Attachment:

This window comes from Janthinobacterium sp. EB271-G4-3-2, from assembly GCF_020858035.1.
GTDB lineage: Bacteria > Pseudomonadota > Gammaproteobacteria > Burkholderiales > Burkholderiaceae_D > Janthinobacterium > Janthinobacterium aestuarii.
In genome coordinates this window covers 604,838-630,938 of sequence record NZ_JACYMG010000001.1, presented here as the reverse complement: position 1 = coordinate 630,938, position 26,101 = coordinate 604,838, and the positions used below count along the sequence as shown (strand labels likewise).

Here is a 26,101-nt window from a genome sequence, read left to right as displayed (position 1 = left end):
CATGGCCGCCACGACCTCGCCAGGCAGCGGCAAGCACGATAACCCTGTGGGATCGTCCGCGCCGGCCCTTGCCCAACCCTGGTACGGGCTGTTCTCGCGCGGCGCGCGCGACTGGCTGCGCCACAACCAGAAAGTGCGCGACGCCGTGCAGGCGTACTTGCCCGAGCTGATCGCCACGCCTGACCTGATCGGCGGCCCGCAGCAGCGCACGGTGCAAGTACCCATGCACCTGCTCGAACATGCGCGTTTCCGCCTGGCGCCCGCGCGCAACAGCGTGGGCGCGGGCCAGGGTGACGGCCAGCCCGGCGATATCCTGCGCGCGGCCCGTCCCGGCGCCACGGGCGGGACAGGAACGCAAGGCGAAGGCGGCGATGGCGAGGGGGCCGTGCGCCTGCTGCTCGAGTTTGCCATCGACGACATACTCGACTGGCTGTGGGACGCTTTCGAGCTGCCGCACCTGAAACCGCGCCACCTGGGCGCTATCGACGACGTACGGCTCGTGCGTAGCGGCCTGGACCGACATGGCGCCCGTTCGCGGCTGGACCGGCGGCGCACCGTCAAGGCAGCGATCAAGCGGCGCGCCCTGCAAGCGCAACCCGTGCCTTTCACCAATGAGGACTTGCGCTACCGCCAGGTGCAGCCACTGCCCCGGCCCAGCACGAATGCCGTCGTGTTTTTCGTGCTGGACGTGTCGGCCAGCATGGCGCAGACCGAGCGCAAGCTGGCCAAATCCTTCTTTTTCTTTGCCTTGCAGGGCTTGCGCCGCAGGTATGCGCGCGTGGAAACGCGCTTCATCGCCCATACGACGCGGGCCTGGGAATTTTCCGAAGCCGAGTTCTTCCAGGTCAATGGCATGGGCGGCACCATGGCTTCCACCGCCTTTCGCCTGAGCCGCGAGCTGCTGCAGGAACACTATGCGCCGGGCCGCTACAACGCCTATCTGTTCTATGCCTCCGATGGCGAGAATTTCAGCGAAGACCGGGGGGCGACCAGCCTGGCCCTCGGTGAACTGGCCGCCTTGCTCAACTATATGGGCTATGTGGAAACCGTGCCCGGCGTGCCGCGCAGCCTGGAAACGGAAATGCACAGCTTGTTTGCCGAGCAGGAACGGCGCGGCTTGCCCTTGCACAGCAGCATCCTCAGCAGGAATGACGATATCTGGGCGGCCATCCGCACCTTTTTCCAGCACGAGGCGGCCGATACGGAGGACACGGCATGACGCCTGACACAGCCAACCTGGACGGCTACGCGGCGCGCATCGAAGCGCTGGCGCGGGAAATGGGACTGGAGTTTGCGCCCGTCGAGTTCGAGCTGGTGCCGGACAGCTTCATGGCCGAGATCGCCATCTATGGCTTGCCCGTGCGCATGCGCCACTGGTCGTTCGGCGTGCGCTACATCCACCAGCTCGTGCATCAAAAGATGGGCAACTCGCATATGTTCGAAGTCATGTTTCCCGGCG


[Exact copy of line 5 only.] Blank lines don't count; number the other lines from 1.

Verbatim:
CATGGCCGCCACGACCTCGCCAGGCAGCGGCAAGCACGATAACCCTGTGGGATCGTCCGCGCCGGCCCTTGCCCAACCCTGGTACGGGCTGTTCTCGCGCGGCGCGCGCGACTGGCTGCGCCACAACCAGAAAGTGCGCGACGCCGTGCAGGCGTACTTGCCCGAGCTGATCGCCACGCCTGACCTGATCGGCGGCCCGCAGCAGCGCACGGTGCAAGTACCCATGCACCTGCTCGAACATGCGCGTTTCCGCCTGGCGCCCGCGCGCAACAGCGTGGGCGCGGGCCAGGGTGACGGCCAGCCCGGCGATATCCTGCGCGCGGCCCGTCCCGGCGCCACGGGCGGGACAGGAACGCAAGGCGAAGGCGGCGATGGCGAGGGGGCCGTGCGCCTGCTGCTCGAGTTTGCCATCGACGACATACTCGACTGGCTGTGGGACGCTTTCGAGCTGCCGCACCTGAAACCGCGCCACCTGGGCGCTATCGACGACGTACGGCTCGTGCGTAGCGGCCTGGACCGACATGGCGCCCGTTCGCGGCTGGACCGGCGGCGCACCGTCAAGGCAGCGATCAAGCGGCGCGCCCTGCAAGCGCAACCCGTGCCTTTCACCAATGAGGACTTGCGCTACCGCCAGGTGCAGCCACTGCCCCGGCCCAGCACGAATGCCGTCGTGTTTTTCGTGCTGGACGTGTCGGCCAGCATGGCGCAGACCGAGCGCAAGCTGGCCAAATCCTTCTTTTTCTTTGCCTTGCAGGGCTTGCGCCGCAGGTATGCGCGCGTGGAAACGCGCTTCATCGCCCATACGACGCGGGCCTGGGAATTTTCCGAAGCCGAGTTCTTCCAGGTCAATGGCATGGGCGGCACCATGGCTTCCACCGCCTTTCGCCTGAGCCGCGAGCTGCTGCAGGAACACTATGCGCCGGGCCGCTACAACGCCTATCTGTTCTATGCCTCCGATGGCGAGAATTTCAGCGAAGACCGGGGGGCGACCAGCCTGGCCCTCGGTGAACTGGCCGCCTTGCTCAACTATATGGGCTATGTGGAAACCGTGCCCGGCGTGCCGCGCAGCCTGGAAACGGAAATGCACAGCTTGTTTGCCGAGCAGGAACGGCGCGGCTTGCCCTTGCACAGCAGCATCCTCAGCAGGAATGACGATATCTGGGCGGCCATCCGCACCTTTTTCCAGCACGAGGCGGCCGATACGGAGGACACGGCATGACGCCTGACACAGCCAACCTGGACGGCTACGCGGCGCGCATCGAAGCGCTGGCGCGGGAAATGGGACTGGAGTTTGCGCCCGTCGAGTTCGAGCTGGTGCCGGACAGCTTCATGGCCGAGATCGCCATCTATGGCTTGCCCGTGCGCATGCGCCACTGGTCGTTCGGCGTGCGCTACATCCACCAGCTCGTGCATCAAAAGATGGGCAACTCGCATATGTTCGAAGTCATGTTTCCCGGCG